6.    Analytical.  “People love data, and they love knowing how data can be aggregated to make conclusions. They love charts and graphics, and they love the findings that can be made from this data in aggregate,” Weinberg says.  So give it to them.

7.    Detail.  Details take a regurgitated news story and make them your own.  The more detail, the better.

8.    Thought-Provoking.  Leave your readers thinking about your post long after they click away.

9.    Passion.  If you are passionate about your blog, readers will notice.

10.    Instructional.  Teach your readers how to do something interesting and useful, and it will be impossible for them not to share.

11.    Networked.  Be active in your quest to attract readers. “In order for people to find you,” Weinberg says, “you need to be able to market your blog to them. How does one do this? Comment on other bloggers’ posts consistently. Send tweets out to the bloggers with your own commentary.”

Oh My God… 6 More Google Tricks Worth Discovering

These great tips are curtasy of of Darko Johnson’s  great blog post on a 6 cool things Google helps you do. Check out my quick cuts and if you like any visit the main blog with graphics and a more in-depth explanation.

  1. Create unlimited disposable email addresses with Gmail
    If you add dots (.) between the letters of your Gmail username, sending an message to the new username will get forwarded to your original email (which is without or with only 1 dot.)
  2. Find beautiful wallpapers in 10 seconds using Google Images
    Nowadays it’s VERY easy to find ANY type of wallpaper using Google images.  A neat trick to find alternatives to all types of products using Google Search
  3. Search any video site like a pro using Google Video
    Let’s just say you’re a big fun of MetaCafe.com. You want to learn German and use their internal search engine to find some videos this topic:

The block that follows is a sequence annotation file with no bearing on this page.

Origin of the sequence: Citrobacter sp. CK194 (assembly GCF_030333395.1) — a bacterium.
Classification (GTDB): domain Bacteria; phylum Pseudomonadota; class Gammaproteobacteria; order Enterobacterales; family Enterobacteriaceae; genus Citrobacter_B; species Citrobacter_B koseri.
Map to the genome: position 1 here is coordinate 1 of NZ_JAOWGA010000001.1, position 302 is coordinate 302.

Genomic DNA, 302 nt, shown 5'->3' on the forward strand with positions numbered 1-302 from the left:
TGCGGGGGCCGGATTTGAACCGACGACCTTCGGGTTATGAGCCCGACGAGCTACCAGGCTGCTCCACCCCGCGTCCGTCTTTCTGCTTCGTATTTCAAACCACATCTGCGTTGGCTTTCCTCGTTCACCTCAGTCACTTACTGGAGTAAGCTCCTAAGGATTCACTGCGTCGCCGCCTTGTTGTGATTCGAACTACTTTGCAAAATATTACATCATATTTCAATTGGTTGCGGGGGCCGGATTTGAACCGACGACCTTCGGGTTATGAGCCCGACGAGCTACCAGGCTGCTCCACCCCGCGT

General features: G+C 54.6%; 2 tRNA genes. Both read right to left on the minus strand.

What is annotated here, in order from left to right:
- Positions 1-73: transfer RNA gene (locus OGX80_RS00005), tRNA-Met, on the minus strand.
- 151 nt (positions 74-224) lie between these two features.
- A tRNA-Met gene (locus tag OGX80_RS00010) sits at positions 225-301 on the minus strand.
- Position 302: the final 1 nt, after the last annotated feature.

4. Detect any unknown language using Google Language Detector
    Another good way to detect and also translate is to use Google Translate and the “Detect Language” option. This is very fast and accurate way to detect any language.
  5. See what the French have been searching for recently using Google Insights
    You can easily figure out what are the most popular search terms for any country (Google is the #1 search engines in most of the world’s countries) by using one neat tool called Google Insights.

Google Maps and the Vancouver Olympics

Where are the bars?

Check out this great map.

Olympic Reporter’s 2010 Winter Games
Vancouver Sun 2010 Olympics reporter Jeff Lee’s comprehensive listing of Olympic venues, hospitality events, pavilions, sponsor houses, road restrictions, Flag Walk & more for the 2010 Winter Olympics and Paralympics.

MAP ICON KEY
Snowflakes – Official celebration sites
Green tents: Official competition & practice venues
Red dot tags: Canadian official houses
Red tags: Other countries’ pavilions
Yellow tags: Sponsor sites & events
Yellow pins: Vancouver Sun offices & house
Pink dot tags: Media centres
Green dot tags: City Halls
Green tags: Special Olympic sites
Blue flags: Official IOC sites
Trains: transit & Amtrak
Ship: SeaBus, ferries, Norwegian Star, RCMP cruise ships
Airplane:YVR, Harbour, Helijet
Blue dot tags: Olympic bus network,
Purple dot tags:free bicycle valet

Google View on Whistler slopes!

Where are the Mars Bars…

Leave it to Google Maps to take it to the next level. Yep they have done a street view of Whistlers sky runs just in time for the Olympics. Check them out and see where you would like to sky next year when the slopes have less competition.The Google snowmobile is equipped with a full Street View camera system. In typical scrappy Google fashion, they were able to put it together over the course of a few weekends using extra pieces from Street View cars, some 2x4s, some duct tape, and a lot of extra hard drives (keeping them running properly in the freezing conditions was one of our major concerns).


They got in touch with the folks at Whistler Resort to discuss this slightly crazy idea… amazingly they were just as enthusiastic. In fact, they even suggested photographing the roads and paths of Whistler Village.